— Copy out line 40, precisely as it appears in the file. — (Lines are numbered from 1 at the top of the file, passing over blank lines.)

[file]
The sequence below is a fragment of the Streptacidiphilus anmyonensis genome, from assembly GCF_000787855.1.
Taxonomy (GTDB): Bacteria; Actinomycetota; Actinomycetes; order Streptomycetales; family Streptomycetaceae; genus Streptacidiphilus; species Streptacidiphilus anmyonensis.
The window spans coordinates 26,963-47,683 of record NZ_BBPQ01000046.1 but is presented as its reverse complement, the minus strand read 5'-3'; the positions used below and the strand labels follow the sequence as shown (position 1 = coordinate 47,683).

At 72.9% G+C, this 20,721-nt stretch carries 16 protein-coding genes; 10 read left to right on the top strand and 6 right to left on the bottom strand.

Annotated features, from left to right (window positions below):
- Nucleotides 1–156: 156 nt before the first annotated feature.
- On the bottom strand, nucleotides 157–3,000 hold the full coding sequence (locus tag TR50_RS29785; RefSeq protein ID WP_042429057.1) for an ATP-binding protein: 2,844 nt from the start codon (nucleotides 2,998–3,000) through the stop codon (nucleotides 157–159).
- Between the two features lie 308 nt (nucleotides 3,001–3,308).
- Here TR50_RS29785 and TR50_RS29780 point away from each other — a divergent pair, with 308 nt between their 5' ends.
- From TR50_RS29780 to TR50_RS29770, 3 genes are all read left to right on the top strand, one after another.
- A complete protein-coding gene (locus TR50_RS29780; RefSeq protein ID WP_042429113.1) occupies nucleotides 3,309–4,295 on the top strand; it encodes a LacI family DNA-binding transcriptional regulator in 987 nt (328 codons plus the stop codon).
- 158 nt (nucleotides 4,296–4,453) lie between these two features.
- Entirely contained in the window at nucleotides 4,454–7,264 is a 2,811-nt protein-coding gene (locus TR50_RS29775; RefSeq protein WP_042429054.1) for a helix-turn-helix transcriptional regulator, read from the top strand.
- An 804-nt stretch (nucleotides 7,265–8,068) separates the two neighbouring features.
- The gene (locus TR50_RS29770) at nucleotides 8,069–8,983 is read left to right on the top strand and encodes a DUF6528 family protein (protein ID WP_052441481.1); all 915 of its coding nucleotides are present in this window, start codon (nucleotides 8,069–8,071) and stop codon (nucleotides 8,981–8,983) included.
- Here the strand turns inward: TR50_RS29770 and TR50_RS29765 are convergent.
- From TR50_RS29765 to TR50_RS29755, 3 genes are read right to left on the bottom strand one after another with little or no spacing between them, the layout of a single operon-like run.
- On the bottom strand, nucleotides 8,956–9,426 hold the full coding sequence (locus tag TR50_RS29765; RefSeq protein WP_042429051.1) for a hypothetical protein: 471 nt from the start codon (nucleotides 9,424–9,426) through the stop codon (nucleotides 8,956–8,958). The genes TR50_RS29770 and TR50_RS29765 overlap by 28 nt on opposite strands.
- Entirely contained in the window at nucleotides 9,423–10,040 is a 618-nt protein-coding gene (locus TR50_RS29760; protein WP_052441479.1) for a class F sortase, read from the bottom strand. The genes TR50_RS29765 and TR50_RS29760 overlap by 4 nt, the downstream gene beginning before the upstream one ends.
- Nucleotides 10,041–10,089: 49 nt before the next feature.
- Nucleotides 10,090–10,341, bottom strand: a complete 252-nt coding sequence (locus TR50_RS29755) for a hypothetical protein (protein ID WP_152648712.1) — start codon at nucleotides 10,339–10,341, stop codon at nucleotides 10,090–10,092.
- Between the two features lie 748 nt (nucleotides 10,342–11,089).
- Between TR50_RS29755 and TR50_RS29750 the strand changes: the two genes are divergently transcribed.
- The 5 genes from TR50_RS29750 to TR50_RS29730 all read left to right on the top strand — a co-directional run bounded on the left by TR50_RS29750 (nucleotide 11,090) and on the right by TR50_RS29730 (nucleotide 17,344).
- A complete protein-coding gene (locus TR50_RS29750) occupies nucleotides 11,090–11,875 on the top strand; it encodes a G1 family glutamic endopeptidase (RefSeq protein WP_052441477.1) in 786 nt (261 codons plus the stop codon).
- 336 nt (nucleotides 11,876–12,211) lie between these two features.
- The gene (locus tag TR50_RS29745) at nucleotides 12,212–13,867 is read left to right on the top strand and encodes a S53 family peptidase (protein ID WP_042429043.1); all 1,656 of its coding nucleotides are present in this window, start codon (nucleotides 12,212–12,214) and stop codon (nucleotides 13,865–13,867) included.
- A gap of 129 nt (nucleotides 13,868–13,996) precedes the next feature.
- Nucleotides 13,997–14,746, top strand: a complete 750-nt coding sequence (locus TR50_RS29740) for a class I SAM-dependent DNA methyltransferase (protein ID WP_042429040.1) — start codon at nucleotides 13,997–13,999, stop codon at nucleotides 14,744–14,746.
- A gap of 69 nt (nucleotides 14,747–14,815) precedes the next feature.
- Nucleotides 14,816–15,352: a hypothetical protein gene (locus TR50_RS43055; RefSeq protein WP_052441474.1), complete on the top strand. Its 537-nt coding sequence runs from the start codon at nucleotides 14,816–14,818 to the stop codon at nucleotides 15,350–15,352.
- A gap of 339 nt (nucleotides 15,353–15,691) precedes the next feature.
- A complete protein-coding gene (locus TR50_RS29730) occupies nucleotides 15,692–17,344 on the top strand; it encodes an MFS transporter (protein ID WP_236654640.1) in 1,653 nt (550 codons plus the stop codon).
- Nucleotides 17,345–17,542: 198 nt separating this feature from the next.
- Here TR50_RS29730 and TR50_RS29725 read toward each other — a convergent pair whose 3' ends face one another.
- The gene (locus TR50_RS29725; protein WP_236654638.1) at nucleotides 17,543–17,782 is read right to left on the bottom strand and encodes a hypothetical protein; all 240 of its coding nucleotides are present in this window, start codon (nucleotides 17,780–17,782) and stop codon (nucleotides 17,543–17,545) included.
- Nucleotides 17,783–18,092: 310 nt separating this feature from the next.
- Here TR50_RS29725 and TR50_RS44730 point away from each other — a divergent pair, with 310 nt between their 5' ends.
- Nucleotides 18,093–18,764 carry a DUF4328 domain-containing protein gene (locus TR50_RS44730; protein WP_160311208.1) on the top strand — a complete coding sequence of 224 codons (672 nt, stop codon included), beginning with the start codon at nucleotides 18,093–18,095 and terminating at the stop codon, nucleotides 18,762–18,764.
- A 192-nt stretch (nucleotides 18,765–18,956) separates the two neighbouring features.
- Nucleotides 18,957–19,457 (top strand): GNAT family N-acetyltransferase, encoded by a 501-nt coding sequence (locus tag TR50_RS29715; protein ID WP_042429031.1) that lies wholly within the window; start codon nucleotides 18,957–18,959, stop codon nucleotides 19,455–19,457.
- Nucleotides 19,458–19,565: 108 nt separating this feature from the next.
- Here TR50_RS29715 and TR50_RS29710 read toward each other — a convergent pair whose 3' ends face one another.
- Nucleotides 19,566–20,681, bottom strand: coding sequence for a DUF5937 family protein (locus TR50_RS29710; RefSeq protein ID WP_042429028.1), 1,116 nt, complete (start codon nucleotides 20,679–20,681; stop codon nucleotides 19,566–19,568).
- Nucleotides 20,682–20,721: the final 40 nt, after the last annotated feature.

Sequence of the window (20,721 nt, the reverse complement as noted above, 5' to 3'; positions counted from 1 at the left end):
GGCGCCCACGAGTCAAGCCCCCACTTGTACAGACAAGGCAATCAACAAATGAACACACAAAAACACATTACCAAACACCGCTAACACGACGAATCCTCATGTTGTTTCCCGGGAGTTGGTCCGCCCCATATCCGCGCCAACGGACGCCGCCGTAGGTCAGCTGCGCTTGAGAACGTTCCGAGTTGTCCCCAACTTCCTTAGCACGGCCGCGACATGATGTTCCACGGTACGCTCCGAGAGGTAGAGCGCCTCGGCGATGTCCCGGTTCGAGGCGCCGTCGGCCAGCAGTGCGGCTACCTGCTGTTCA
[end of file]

- A 192-nt stretch (nucleotides 18,765–18,956) separates the two neighbouring features.